eduroam is short for Education Roaming. By using 802.1x security standards over RADIUS-based infrastructure, eduroam aims the users of member institutions to use the network without any problems in other educational institutions.
Users of eduroam member institutions can connect to the network from another eduroam member institution (Guest Institution) with the username and password they use to connect to the network in their own institution (Home Institution). When the user sends a connection request to the eduroam broadcast he received while at the guest institution, the authorization server of the guest institution determines whether the user is authorized by directing that user to the authorization server of the user home institution. The fact that all these queries are made through an encrypted tunnel created between the servers prevents the username and password pairs from being seen outside of the user’s own home server. In this case, the only thing users must do is to define the eduroam wireless network in the institution they host as if they are connected to their own institution’s network.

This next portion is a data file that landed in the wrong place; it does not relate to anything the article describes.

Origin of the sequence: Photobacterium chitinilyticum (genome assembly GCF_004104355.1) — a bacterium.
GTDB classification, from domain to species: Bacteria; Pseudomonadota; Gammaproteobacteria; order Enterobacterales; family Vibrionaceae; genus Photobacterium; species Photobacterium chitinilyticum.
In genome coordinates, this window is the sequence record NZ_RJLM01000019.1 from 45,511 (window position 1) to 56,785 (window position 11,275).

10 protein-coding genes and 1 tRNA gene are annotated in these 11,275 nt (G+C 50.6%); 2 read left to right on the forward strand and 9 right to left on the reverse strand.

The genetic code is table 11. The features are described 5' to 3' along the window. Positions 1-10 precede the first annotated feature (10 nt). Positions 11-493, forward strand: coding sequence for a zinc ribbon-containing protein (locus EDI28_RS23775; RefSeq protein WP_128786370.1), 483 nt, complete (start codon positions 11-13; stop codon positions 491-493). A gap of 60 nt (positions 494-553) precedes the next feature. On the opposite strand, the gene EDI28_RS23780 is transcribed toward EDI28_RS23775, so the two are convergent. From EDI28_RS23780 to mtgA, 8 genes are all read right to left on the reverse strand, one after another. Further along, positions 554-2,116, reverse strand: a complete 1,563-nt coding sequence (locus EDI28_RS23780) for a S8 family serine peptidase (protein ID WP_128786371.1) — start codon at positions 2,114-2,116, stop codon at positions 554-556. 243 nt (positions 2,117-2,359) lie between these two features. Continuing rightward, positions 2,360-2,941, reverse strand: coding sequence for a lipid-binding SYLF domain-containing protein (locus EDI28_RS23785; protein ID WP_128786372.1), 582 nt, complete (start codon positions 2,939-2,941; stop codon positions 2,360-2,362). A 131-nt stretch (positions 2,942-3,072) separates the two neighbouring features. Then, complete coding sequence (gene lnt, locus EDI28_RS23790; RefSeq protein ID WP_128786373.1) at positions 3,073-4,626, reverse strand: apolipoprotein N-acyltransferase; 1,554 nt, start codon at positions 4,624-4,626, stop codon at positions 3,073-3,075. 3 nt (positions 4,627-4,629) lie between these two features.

eduroam has a federation hierarchy. Currently, there are two confederations in the world: the European eduroam confederation and the Asia-Pacific (APAN) eduroam confederation. eduroam member institutions send inquiries to the eduroam federations in their own countries, and the federations of the countries send inquiries to the confederations they are affiliated with. Thanks to this hierarchy, every new federation that joins the European eduroam confederation and the APAN confederation to which Turkey is affiliated, and every new institution that joins them, can be recognized by everyone involved. You can visit the eduroam page to see the participants in the confederations.

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